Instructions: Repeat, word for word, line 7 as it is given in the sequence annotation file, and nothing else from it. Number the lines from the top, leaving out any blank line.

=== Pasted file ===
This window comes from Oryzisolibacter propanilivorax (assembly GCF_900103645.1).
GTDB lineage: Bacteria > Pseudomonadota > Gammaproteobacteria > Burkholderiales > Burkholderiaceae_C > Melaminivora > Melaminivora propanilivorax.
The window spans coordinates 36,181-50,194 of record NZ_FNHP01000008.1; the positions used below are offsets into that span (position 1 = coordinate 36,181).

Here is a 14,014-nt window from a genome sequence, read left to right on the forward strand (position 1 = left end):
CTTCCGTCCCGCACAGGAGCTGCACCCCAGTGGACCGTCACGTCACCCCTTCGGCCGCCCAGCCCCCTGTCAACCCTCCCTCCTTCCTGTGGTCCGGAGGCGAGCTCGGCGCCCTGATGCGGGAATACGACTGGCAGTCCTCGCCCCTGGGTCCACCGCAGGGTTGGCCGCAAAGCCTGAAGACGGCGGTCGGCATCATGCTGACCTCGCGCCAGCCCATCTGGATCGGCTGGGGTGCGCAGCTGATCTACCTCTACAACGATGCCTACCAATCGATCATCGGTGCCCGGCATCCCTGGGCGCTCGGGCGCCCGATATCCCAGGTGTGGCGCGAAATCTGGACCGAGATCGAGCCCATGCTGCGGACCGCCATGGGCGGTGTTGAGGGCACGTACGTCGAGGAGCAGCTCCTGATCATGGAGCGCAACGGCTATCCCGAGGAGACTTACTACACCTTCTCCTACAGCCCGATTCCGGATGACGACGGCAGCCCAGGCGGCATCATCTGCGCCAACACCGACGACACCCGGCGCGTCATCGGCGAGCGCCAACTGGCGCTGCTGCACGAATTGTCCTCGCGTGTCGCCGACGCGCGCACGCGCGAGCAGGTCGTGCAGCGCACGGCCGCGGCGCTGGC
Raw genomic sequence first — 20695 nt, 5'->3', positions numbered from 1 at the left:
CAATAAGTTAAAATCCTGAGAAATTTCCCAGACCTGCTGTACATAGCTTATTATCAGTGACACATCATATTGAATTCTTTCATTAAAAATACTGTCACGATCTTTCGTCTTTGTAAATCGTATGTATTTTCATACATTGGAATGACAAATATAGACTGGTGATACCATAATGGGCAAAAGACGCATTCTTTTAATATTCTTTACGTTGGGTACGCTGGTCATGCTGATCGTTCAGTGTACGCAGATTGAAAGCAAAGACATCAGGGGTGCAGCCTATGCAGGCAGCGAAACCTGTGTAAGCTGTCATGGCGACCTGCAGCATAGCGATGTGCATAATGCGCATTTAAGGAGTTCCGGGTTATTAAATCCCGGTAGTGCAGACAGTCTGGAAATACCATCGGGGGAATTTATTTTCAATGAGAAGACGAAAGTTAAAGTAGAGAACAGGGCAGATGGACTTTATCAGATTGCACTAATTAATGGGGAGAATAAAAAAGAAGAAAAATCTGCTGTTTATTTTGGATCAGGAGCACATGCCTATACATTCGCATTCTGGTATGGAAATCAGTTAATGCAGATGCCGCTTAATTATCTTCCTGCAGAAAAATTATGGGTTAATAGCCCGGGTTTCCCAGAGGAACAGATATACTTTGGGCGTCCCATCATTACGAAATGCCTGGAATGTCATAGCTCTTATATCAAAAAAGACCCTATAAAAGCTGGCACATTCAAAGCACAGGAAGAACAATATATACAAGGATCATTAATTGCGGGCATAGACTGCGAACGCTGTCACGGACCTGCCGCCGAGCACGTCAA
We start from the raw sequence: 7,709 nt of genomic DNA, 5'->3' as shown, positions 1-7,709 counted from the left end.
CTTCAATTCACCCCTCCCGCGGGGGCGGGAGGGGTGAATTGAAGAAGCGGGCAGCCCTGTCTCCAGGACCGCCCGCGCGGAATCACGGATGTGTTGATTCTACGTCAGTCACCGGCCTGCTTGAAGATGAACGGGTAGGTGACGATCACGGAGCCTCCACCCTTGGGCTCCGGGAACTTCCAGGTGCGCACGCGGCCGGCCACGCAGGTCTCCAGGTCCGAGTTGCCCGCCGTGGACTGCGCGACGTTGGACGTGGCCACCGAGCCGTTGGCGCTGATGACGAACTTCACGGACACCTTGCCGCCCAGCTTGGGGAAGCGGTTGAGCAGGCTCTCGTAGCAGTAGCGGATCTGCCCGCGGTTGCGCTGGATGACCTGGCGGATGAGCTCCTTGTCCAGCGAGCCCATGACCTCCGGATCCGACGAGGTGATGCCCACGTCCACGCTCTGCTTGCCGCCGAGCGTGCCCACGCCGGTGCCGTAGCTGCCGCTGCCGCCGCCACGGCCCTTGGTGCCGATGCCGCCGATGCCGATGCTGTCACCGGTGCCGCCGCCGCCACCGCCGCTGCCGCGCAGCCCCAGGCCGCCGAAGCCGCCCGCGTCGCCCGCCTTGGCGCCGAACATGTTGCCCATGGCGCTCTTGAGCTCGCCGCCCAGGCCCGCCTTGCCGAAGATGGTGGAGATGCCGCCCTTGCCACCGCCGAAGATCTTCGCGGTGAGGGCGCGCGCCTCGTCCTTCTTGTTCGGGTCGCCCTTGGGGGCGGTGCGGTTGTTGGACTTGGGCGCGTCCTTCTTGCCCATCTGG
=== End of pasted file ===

CAATAAGTTAAAATCCTGAGAAATTTCCCAGACCTGCTGTACATAGCTTATTATCAGTGACACATCATATTGAATTCTTTCATTAAAAATACTGTCACGATCTTTCGTCTTTGTAAATCGTATGTATTTTCATACATTGGAATGACAAATATAGACTGGTGATACCATAATGGGCAAAAGACGCATTCTTTTAATATTCTTTACGTTGGGTACGCTGGTCATGCTGATCGTTCAGTGTACGCAGATTGAAAGCAAAGACATCAGGGGTGCAGCCTATGCAGGCAGCGAAACCTGTGTAAGCTGTCATGGCGACCTGCAGCATAGCGATGTGCATAATGCGCATTTAAGGAGTTCCGGGTTATTAAATCCCGGTAGTGCAGACAGTCTGGAAATACCATCGGGGGAATTTATTTTCAATGAGAAGACGAAAGTTAAAGTAGAGAACAGGGCAGATGGACTTTATCAGATTGCACTAATTAATGGGGAGAATAAAAAAGAAGAAAAATCTGCTGTTTATTTTGGATCAGGAGCACATGCCTATACATTCGCATTCTGGTATGGAAATCAGTTAATGCAGATGCCGCTTAATTATCTTCCTGCAGAAAAATTATGGGTTAATAGCCCGGGTTTCCCAGAGGAACAGATATACTTTGGGCGTCCCATCATTACGAAATGCCTGGAATGTCATAGCTCTTATATCAAAAAAGACCCTATAAAAGCTGGCACATTCAAAGCACAGGAAGAACAATATATACAAGGATCATTAATTGCGGGCATAGACTGCGAACGCTGTCACGGACCTGCCGCCGAGCACGTCAA